Three dancers from Champlin and one from Dayton will be heading to London July 28 to perform at various venues in and around the Olympics including at the Olympic Village.
The dancers are traveling as part of a group of 16 dancers from Champlin’s Northland School of Dance who were invited to participate in the trip. While the dance studio’s choreographer, Corrie Mae Dunn, first participated in an Olympic dance performance tour in Atlanta in 1996, the studio as a whole began participating in 2000 traveling to Australia and again in 2008 with a contigent traveling to China.
“We are one of the few studios who is asked to come back year after year because they really enjoy our kids and parents, their attitude and how welcome they are,” said Dunn.
The 9-day trip will be a whirlwind of multiple performances along with some sightseeing. Performances will sometimes be the group dancing alone and other times dancing with other musicians or dancers. Even a flash mob is in the works. While the trip combines aspects of vacationing, such as trips to see Buckingham Palace, Stonehenge, the Windsor Castle, St. Paul Cathedral and more, it is a demanding schedule with the performers expected to rise around 6 a.m. each day with the prospect of not returning to their hotel until well past 9 or 10 p.m. each night.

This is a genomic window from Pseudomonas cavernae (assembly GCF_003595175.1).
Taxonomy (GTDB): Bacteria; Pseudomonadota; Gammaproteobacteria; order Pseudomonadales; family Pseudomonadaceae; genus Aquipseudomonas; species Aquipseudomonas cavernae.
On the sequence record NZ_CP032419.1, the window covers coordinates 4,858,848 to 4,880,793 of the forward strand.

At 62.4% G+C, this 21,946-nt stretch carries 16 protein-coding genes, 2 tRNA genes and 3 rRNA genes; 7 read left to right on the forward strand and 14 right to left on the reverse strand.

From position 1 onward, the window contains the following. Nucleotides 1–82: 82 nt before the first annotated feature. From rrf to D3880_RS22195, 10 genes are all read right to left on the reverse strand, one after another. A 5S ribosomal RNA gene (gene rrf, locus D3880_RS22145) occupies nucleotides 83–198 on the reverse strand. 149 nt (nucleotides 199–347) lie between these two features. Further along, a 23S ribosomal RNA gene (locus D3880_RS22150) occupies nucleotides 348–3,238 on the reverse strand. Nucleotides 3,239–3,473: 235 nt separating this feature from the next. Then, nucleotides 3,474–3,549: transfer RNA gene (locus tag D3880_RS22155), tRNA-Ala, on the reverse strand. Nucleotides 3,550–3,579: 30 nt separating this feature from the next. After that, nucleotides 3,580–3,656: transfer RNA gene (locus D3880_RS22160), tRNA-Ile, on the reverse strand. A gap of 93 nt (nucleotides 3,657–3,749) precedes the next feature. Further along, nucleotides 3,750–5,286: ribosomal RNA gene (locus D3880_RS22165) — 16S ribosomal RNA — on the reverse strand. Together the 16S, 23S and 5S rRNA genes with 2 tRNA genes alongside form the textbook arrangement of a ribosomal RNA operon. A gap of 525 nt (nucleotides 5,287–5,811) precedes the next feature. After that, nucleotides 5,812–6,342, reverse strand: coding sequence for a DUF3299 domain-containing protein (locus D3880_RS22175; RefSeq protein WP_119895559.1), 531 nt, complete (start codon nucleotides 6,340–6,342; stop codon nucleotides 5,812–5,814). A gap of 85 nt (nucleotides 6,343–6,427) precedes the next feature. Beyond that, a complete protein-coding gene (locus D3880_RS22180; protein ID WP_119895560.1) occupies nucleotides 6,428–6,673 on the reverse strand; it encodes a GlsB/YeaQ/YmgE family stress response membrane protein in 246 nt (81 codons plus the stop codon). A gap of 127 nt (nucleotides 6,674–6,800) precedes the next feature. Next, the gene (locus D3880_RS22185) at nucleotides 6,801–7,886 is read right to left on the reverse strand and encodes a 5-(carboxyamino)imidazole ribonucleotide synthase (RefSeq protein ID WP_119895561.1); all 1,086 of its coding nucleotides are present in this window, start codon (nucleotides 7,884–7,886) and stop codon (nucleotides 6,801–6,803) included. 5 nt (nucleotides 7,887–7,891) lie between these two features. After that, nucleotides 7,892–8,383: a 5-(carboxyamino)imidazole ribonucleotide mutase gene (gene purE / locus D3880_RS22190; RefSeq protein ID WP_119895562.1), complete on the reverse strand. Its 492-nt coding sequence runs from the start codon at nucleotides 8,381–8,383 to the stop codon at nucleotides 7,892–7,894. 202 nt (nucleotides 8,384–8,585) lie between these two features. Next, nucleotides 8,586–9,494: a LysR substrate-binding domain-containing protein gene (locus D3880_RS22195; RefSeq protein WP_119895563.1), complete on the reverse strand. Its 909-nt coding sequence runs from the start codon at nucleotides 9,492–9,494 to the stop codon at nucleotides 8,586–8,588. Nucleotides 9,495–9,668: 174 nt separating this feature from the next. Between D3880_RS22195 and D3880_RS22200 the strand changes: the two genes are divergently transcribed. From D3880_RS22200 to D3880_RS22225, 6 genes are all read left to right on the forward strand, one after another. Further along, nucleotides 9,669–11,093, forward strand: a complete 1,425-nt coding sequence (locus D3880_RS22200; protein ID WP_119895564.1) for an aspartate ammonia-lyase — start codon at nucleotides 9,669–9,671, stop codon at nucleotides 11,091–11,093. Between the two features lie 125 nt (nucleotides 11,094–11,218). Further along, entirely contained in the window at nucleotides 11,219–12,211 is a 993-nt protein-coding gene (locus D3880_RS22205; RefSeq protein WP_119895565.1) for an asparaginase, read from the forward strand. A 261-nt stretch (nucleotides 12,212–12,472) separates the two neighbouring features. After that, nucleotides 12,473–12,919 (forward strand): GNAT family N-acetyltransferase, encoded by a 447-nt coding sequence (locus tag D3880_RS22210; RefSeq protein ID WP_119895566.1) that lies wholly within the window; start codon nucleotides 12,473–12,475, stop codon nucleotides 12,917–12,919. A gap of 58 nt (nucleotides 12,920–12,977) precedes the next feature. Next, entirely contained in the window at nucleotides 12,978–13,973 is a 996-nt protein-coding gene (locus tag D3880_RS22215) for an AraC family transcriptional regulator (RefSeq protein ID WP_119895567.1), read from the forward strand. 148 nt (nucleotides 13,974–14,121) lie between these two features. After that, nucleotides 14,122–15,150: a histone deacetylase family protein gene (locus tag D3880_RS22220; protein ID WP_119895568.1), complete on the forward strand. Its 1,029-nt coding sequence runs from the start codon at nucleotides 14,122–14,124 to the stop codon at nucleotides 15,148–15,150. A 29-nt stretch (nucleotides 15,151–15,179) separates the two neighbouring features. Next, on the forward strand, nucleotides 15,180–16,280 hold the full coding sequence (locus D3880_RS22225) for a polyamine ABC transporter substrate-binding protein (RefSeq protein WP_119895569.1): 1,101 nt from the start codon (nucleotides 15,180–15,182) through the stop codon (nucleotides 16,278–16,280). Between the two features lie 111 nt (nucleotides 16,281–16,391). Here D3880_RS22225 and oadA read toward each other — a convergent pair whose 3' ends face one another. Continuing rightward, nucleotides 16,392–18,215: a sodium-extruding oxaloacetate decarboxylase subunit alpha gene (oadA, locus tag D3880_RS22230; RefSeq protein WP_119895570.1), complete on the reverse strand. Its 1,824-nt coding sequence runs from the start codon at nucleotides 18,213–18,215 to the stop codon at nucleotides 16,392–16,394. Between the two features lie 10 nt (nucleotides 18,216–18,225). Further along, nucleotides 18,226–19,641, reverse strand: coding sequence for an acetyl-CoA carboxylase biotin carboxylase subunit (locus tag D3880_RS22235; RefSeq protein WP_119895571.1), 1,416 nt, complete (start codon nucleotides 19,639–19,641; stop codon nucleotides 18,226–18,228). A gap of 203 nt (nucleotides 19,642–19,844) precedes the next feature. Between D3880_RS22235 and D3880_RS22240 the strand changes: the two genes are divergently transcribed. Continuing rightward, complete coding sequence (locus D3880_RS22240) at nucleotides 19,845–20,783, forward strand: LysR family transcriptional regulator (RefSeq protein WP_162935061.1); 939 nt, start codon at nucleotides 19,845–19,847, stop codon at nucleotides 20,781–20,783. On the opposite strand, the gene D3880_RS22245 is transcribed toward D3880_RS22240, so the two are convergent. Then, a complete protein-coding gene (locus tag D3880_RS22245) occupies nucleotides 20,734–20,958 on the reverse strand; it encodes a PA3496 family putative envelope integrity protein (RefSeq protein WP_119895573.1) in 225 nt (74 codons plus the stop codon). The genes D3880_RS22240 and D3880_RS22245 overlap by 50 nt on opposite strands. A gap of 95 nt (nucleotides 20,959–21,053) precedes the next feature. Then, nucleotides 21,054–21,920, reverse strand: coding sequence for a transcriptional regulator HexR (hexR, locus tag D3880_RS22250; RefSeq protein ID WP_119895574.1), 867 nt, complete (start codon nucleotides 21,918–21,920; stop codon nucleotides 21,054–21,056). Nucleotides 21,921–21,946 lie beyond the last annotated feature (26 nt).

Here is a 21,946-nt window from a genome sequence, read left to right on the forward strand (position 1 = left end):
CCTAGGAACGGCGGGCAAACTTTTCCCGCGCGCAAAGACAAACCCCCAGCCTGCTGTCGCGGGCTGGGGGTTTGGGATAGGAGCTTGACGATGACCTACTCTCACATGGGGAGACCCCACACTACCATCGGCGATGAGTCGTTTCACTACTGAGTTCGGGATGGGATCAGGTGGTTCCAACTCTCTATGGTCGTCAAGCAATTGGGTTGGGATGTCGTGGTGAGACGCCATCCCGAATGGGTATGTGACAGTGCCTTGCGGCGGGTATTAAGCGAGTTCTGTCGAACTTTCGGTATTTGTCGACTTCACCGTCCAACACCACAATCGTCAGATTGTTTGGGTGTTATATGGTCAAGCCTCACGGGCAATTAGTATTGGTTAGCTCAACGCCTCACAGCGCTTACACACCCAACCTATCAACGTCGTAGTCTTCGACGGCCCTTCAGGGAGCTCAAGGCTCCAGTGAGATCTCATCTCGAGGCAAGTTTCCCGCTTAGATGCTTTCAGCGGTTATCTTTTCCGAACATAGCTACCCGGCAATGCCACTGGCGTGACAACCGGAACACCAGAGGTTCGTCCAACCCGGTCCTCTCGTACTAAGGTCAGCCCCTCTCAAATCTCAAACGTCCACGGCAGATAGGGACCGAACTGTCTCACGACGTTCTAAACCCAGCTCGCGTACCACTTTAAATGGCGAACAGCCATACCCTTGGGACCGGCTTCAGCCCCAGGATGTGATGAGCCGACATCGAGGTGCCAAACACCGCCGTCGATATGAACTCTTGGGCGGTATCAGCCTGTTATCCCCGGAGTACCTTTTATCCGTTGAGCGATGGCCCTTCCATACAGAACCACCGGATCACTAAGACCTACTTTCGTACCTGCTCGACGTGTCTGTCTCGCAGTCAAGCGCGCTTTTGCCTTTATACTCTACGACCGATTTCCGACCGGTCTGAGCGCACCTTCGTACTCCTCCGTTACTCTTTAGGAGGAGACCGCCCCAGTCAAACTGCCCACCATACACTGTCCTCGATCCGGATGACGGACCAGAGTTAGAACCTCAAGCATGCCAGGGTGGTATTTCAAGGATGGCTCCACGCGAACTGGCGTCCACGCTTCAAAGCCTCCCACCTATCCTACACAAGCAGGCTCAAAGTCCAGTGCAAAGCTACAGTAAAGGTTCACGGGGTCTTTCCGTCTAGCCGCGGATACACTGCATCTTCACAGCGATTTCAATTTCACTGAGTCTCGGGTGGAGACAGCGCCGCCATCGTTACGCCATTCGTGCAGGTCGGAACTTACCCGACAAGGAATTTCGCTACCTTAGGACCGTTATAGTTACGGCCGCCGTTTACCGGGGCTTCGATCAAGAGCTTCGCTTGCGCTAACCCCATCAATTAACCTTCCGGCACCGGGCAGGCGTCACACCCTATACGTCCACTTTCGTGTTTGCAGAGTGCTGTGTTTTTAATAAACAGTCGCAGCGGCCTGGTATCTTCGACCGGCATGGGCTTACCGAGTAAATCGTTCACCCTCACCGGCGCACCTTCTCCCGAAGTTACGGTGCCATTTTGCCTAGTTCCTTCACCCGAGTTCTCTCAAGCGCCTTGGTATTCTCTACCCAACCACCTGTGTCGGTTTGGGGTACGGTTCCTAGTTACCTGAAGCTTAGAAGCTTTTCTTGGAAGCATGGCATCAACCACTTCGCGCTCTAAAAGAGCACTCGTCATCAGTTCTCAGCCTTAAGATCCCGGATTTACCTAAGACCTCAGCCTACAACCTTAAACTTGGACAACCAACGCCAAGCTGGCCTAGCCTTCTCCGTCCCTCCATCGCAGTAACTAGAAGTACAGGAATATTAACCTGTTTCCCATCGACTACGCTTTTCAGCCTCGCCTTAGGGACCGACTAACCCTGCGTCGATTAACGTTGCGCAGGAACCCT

Adam Aponte, an incoming senior at Champlin Park High School, participated in the China performance tour and is looking forward to London.
“It’s an amazing experience all around being able to travel to a different country and perform,” he said. “The Olympics brings people from all over the world. The different cultures you experience, you can’t replace that.”
Dunn added that while all the dancers traveling to London are competitive dancers, the experience provided through this opportunity to watch other performers and their styles of dance is invaluable.
“You can’t get that at a dance competition,” she said.
The group will also have the opportunity to do pin trading with other performance groups. Each group comes with pins specifically representing them and trade for pins from other groups. It is one of the ways individuals can approach each other, facilitating the cultural experience.
The group will perform nine times while in London. Dunn says their routine is an upbeat, high-energy jazz number featuring some partnering work and some all-boy sections. Twelve girls and 4 boys are attending.